By Marguerite Bell
Over the centuries, the interest in and popularity of keeping birds has waxed and waned.
Fashions from the 17th century onwards, reflected the growing interest in all things scientific, following the discovery of previously unknown species in many parts of the world, where exploration, to say nothing of exploitation, was taking place. Botany, zoology, biology, ornithology and of course Darwin’s On the Origin of Species by Means of Natural Selection (aka Theory of Evolution), coupled with people’s improving literacy and education led to the popularity of zoos, menageries, circuses and museums.
Birds kept in domestic settings, were cherished and loved and the exotic ones, those rare and difficult to obtain, often demonstrated how fashionable and wealthy the household was. Of course, many birds, especially parrots, also appealed as congenial and amusing household pets.
But what if you could not afford or did not have the space for a caged bird? Depictions of Nature have always appealed to artists and perhaps this is where the Staffordshire potters came in, because a ceramic ornament might have been the next best thing.
Staffordshire produced a wide variety of figurines, the area having a happy combination of resources and labour. The heyday was in the Victorian era and many animals were modelled including parrots, hens, roosters, horses, cows, sheep, elephants, cats, deer, lions, zebras and, of course, dogs. Some of these were domestic, but others very exotic and in some cases the potters had never seen the particular animal and guessed at its features.
The Johnston Collection’s ‘Aviary’ comprises a number of different pieces which demonstrate this.
The [Meissen] group of three parrots on a rocky outcrop, shows a realism of detail of plumage, dramatic movement and expression which is less evident in the Staffordshire pieces.
However, the [Staffordshire] figurine White Bird taking Flight does reveal realistic muscle movement and moulding of plumage and may be a species, even a domestic bird, known to the modeller.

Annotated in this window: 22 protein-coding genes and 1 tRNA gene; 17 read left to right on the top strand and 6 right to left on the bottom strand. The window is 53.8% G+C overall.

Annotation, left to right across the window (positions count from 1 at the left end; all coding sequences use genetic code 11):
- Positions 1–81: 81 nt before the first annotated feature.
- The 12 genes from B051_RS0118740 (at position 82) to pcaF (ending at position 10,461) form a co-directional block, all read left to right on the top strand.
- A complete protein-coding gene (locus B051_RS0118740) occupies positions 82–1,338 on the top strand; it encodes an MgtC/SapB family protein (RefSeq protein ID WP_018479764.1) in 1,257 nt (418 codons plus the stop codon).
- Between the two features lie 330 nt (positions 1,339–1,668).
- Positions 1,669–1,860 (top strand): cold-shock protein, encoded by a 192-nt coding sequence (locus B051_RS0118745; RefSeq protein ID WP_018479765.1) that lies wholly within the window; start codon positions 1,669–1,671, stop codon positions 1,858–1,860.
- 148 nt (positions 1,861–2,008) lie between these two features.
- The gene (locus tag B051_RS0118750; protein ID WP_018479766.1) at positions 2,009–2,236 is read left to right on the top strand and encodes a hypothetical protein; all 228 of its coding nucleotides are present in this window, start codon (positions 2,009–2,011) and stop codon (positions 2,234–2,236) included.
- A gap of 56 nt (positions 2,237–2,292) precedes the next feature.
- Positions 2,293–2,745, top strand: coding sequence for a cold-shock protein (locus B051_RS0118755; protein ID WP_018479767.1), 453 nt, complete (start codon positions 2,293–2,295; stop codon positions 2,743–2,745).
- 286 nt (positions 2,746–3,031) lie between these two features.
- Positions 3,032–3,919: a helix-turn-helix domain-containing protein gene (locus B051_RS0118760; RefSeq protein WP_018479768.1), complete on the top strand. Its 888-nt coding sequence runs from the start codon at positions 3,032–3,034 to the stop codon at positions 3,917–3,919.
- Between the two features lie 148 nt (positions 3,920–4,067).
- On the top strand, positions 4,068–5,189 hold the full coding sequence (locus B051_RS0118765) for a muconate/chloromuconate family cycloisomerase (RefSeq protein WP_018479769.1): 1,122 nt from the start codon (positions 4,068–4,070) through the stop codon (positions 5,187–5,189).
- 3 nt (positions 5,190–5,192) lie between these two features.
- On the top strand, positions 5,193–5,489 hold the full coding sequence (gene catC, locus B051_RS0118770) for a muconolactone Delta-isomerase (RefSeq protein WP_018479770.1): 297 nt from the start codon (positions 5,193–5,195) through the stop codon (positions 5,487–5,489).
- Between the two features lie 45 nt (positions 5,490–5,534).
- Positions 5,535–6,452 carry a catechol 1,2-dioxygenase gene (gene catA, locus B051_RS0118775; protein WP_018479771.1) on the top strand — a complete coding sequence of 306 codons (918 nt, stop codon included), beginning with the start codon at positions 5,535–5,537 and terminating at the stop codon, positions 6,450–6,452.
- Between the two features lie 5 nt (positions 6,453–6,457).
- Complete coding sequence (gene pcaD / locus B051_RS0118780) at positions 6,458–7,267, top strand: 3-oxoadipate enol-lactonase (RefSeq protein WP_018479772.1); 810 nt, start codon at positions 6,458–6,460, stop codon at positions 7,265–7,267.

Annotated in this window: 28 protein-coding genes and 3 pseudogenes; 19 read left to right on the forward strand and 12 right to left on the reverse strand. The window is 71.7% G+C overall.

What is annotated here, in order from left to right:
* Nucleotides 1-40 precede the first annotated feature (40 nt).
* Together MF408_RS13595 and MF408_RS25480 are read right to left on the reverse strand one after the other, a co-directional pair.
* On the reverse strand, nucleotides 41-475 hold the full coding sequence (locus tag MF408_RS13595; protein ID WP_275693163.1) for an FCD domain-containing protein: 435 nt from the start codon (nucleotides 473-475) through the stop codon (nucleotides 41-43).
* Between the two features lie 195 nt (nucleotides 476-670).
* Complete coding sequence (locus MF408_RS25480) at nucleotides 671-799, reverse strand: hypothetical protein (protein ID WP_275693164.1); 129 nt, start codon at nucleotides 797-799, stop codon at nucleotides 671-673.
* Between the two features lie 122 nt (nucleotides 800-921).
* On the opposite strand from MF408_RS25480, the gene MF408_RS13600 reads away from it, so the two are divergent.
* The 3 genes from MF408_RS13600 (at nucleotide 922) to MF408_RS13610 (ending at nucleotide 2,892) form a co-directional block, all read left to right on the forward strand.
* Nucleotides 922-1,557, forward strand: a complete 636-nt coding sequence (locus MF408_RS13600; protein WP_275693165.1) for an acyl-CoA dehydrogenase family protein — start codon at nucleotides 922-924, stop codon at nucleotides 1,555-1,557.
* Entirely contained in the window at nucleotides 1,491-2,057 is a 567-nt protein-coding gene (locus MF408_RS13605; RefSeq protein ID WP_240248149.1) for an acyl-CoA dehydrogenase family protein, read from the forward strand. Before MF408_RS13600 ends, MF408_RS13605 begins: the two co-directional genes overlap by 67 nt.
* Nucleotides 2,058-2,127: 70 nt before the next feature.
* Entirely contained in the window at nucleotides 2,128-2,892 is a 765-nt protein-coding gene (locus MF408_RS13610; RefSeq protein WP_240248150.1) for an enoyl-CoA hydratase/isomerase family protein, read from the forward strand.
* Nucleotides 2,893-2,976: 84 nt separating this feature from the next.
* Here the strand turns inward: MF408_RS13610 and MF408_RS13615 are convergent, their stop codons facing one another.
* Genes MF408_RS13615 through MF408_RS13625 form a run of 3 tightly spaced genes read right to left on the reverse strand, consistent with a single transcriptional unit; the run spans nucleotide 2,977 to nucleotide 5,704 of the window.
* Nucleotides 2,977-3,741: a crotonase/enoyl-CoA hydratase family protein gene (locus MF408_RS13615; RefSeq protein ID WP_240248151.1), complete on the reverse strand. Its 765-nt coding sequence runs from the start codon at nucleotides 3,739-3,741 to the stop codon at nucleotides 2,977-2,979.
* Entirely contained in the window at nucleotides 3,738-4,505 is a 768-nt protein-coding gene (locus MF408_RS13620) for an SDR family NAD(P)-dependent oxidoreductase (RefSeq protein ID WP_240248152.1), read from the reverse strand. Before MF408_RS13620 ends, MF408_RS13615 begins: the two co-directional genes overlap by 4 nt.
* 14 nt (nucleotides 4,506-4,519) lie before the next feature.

The ‘Eagle atop a Waterfall’, circa 1860, is a fantastic bird or eagle clutching a swaddled baby atop a rocky outcrop, with a mountain stream flowing down the centre. The bird is coloured green, black, pink and has a crest. Staffordshire specialists, A &N Harding, describe a similar figurine sold at Christie’s recently as a Roc having a theatrical or literary theme, possibly inspired by the Arabian Nights story of Sinbad and as a bird that could carry away large animals.
The pink-crested orange parrot (circa 1860) with green and pink wings and a blue tail, perched on a branch and facing to the left is an example of several different patterns and combinations of the standard colours: blue, pink, green, red, orange and yellow all executed in the same wavy brushwork to simulate plumage. This suggests that the bird is not a representation of a particular species but rather a generalised parrot, which you could order in your chosen colours, something Mother Nature had spent eons doing! Exotic indeed!
The same variety is to be found with the ‘Lamb and Parrot’ inkwell. Decorative inkwells were an item popular with users of quill pens and images of similar pieces show the same style of parrot but with the colours in different combinations, sometimes with the position of the lamb is reversed.
Meissen and other great companies, might portray creatures in accurate detail, but they were very expensive in comparison with the Staffordshire pieces. The simplicity of Staffordshire pieces still convey a pleasing charm of their own.
This article was first published in fairhall , issue 15, July 2015, pp 17.